Given its core principle that a person’s state of consciousness is a primary determinant of what realities and experiences are possible, a final step in the generative coaching process has to do with ensuring that clients develop positive mindbody practices to keep growing and changing.
I typically talk about this with clients in terms of the three major pillars of a happy and successful life. The first two are work and love (family, intimacy partners, etc.); most people agree that success in these areas is crucial to happiness, health, and creative living. The third pillar of the “good life” is practices. While work and personal relationships always entail some responsibility and attention to others, practices are primarily about giving whole-hearted attention to your self. Examples include journaling, meditating, walking, reading, physical exercise, self-affirmation practices, and so forth.
I like to say that you’re only as good as your practices. If you are dedicated to improving your quality of consciousness on a daily basis, your life will get better; if you are not, positive development is much less likely. The most common excuse for not doing regular practices is “I’m too busy right now.” We challenge such an excuse, emphasizing that most of us will never be given the time for practice, we must take it –e.g., several 20 minutes of self-practice sessions per day. Such practices not only improve the quality of experience and performance, they also provide the expanded time sense needed for well-being and creative consciousness.
We help clients identify which practices might be most helpful and rewarding for them, and focus on the how to ensure that they are done on a regular basis. With John, he found that taking a long walk each morning was exceptionally helpful, as was going for a walk whenever he found himself mired in anxious thinking at work. He also returned to an old practice of playing and writing music, and this reconnected him to an inspirational and creative energy.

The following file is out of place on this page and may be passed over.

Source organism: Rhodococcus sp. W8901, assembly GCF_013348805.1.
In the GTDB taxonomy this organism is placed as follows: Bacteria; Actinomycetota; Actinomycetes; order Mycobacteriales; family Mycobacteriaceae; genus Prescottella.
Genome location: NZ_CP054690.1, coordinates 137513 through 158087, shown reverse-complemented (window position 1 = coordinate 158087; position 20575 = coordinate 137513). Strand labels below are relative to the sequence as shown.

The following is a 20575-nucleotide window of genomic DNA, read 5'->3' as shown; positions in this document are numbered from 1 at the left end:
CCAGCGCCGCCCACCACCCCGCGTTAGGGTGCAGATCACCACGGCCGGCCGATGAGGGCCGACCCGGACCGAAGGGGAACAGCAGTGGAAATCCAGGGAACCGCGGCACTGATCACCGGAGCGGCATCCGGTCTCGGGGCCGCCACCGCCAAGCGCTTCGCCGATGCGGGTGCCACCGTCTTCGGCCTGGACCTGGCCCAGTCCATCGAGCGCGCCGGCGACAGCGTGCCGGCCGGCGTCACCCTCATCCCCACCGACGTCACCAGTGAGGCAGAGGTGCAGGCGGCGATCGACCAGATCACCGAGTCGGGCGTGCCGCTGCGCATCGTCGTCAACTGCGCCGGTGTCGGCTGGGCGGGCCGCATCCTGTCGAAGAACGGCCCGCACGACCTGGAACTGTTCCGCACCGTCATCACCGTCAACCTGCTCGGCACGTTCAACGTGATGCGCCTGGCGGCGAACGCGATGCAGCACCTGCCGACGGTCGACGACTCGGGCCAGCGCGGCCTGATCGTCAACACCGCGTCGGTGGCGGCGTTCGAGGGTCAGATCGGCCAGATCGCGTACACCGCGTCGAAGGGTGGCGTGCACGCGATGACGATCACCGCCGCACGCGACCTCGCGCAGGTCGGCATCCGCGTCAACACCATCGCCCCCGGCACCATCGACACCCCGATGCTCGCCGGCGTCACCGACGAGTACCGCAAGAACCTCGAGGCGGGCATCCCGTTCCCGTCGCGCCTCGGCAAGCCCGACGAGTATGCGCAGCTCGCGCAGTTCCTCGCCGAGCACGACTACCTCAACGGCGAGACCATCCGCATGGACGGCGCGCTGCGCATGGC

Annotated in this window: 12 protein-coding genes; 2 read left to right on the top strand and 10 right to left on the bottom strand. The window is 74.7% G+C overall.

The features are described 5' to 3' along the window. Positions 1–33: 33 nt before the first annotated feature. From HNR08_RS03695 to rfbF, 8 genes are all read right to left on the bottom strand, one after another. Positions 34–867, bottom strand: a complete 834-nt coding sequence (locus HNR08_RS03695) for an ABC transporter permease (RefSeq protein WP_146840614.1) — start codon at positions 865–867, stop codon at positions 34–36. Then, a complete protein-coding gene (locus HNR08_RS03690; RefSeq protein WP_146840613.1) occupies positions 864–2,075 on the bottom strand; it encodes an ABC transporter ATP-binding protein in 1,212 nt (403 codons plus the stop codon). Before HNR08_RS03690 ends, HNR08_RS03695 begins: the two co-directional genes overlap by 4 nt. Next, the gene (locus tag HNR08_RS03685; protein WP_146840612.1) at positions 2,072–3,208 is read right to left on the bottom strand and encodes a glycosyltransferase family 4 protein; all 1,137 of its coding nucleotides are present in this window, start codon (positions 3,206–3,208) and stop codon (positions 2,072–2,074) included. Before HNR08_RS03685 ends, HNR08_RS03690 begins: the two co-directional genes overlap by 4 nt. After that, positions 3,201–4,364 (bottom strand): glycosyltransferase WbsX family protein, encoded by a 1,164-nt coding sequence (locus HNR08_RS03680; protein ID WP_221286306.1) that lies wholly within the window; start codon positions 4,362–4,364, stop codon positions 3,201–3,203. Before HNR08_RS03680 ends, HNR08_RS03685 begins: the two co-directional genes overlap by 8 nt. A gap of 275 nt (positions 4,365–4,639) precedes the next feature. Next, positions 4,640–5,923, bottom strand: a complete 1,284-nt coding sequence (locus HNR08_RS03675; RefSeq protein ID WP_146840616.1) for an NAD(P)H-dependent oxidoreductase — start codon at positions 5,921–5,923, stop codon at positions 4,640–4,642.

With all his hard work and positive changes, John’s life took off. His company became enormously successful, with over 80 employees, and he met a woman who became not only his general manager but also his wife! As he said, he was living the life of his dreams. Further challenges arose, but his continued commitment to training and living from a generative state allowed him to successfully navigate each step of the way. The last time I talked with him, he was wealthy, healthy, and happy.
We see generative coaching as a third generation of change work. It includes most of the basic principles and methods of traditional coaching–an emphasis on positive goals, future orientation, and action plans–but also gives major attention to a person’s state of consciousness, including their negative emotional states. By emphasizing the “inner game” of a person’s performance as equally important as their outer life allows new possibilities to emerge. By having a positive curiosity and skillful orientation to negative experiences (in the service of positive goals), lost energy is re-claimed and new skills are discovered. Most important, its primary goal is to connect clients with the creative consciousness needed to generate a happy, successful, and meaningful life.
1Robert Dilts and I were students together at UC Santa Cruz in the mid-70s, and part of the original group of Neuro-Linguistic Programming. While Robert became one of the most important developers and teachers of NLP (Dilts, 2003; Dilts/Delozier/Bacon Dilts, 2010), my path moved through Ericksonian hypnosis and psychotherapy and then onto generative approaches to change. (Gilligan, 1997; 2012). We re-connected around ten years ago and have been co-developing various approaches to generative change (e.g., Gilligan/Dilts, 2009). The generative coaching approach is a culmination of this collaboration. The material from this article is elaborated in our forthcoming book, “Generative Coaching: The art of creative consciousness.”